Choosing a godparent: Are families moving away from the tradition?
At Wednesday’s royal christening, six people will become the proud godparents of Prince George. While the palace has yet to confirm who the half dozen are, royal watchers are speculating that some of the names include Will and Kate’s closest friends.
Traditionally, the role of a godparent has religious overtones. In many denominations of Christianity, a godmother or godfather is someone who sponsors a child’s official entrance into the church. For nonsectarian families, a godparent has historically been an individual chosen by parents to take an active interest in a child’s personal or character development.
But these days, more Americans may be eschewing the godparent tradition, opting only for a legal guardian in the event that something happens to both parents — over that “special aunt or uncle” who plays a symbolic role in a child’s upbringing.
According to a recent poll, Americans are becoming less religious, with one in five adults declaring no religious preference. Character education in schools and as a parenting philosophy may also be on the decline.
And while changing a baby’s godparent is all but unheard of, lawyers encourage parents to reconsider their child’s legal guardian regularly, especially if they’ve chosen close friends over family members.
According to Robert Fleming -- a Tucson, Ariz., trusts and estate lawyer who raised his 14-year old nephew when Fleming’s sister and brother-in-law tragically passed away in 1988 -- these days, clients are more likely to appoint close friends than religious or spiritual godparents.
But no matter how close you may feel now, best friends can drift apart, he said, while most of us are stuck with family. So Fleming encourages parents who choose a close friend as their legal guardian to review their decision “much more frequently.”
Chris Battle, a dad in Washington, D.C., said he and his wife did not select a godparent for their 1-year old daughter because he’s “pretty anti-religious.” However, they did designate a legal guardian and backup in their will — both of whom they plan on changing soon. In the three years since they drafted their estate plan, Battle said the couple’s relationship with the people they chose “changed drastically,” even losing touch in one case.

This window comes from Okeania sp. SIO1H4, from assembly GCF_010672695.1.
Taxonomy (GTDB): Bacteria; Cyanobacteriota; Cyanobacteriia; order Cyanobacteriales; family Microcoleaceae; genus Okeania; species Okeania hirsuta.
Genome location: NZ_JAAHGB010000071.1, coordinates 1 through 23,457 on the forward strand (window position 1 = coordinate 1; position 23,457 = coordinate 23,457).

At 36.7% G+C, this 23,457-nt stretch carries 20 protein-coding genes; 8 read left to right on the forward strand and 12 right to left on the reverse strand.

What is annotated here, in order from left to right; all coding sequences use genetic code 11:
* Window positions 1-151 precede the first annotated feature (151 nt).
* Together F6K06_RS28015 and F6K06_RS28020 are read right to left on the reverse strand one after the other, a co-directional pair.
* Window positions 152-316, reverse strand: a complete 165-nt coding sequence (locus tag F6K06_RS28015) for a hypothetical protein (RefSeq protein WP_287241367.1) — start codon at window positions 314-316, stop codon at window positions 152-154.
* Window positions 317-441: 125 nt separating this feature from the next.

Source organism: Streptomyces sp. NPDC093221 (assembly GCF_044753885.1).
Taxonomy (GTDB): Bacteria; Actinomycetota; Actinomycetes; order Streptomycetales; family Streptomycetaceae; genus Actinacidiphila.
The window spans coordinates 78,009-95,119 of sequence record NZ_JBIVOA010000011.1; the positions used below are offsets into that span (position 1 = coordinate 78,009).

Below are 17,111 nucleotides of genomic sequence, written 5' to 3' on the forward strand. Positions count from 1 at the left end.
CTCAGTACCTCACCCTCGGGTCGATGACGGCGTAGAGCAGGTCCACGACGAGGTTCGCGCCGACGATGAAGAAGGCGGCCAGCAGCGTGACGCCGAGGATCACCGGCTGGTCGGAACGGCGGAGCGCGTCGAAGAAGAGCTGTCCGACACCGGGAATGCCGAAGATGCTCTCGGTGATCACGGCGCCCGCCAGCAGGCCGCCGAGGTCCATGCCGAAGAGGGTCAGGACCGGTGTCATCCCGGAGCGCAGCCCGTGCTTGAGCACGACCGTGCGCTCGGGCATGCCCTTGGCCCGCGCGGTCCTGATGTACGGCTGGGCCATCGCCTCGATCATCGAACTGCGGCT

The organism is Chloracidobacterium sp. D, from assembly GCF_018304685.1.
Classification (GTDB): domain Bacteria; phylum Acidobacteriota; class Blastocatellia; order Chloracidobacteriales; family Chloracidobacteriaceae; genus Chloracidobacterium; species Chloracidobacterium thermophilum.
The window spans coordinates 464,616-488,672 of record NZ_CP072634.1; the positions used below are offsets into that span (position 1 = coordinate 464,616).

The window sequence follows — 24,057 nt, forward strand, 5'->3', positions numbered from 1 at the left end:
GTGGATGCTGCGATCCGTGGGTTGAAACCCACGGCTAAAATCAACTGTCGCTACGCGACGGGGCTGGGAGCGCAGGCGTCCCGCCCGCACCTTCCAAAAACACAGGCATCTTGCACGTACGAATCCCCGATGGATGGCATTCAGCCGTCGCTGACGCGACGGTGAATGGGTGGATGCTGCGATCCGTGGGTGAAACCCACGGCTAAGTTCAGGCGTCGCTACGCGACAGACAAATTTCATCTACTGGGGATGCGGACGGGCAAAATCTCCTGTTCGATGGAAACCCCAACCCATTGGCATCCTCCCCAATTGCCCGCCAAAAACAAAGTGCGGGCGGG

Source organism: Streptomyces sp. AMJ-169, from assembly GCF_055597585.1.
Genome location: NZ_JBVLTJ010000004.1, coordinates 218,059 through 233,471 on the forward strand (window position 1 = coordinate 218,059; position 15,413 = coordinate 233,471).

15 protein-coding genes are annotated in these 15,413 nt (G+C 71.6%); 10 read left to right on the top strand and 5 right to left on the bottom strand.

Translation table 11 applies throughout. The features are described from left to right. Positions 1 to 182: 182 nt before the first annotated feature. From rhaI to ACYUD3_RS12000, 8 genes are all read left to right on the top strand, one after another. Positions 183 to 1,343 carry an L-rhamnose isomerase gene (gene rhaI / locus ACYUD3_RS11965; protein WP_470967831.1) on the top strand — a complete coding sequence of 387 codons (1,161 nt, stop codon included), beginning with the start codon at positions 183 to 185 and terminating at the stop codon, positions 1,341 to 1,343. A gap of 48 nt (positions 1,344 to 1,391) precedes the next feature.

Another big mistake parents can make, warned Betsy Kreger, trusts and estates attorney at Stark and Stark in Princeton, N.J., is to feel obligated to name a particular person or family member -- like an aging grandparent, for example, who might not be up to the task of raising young children.
Michelle Levin, a mother in Huntsville, Ala., never picked godparents for her twin 1-year-old son and daughter, although she and her husband included all of their siblings in the traditional Jewish circumcision and naming service. Four months ago, she and her husband wanted a will before they flew for the first time without the kids. The couple picked Levin’s parents as the legal guardians for the next five years, at which point, she explained, they are concerned that they will be too old to care for two little kindergartners.
Whichever of the couple’s sibling is in the best position to take care of the twins, said Levin, will replace the children’s grandparents as the legal guardian.
Some parents, however, still adhere to the more traditional view of godparent as spiritual role model and legal guardian. Kristen Shambarger, also of Hunstville, Ala., chose a separate set of godparents, one from each side of the family, for their twin 1-year-old, son and daughter.
In her family, the godparents customarily take a special interest in the child, said Shambarger, and if anything should happen to the parents, a godparent would help ensure the child’s spiritual well-being. The Shambargers selected one of the godmothers and her husband — whom they felt were both in good health, around their age, had similar values, and were financially responsible — as the legal guardians for their children.
The title of legal guardian is something not commonly discussed in the UK, said Linzi Clingan, a Glasgow, Scotland, parent of two girls, ages 7 and 9. According to reports, only 3 in 10 people in the U.K. have a will. And most parents, she believes, don’t even consider the decision.
“Personally, if I was asked to be a godparent,” said Clingan, “I would be put in a difficult position. It is an ‘honor,’ but as an atheist I couldn’t be a godparent. I hope my friends would know me well enough never to ask.”
Jacoba Urist is a business, health and lifestyle reporter in New York City. Follow her on Twitter @JacobaUrist.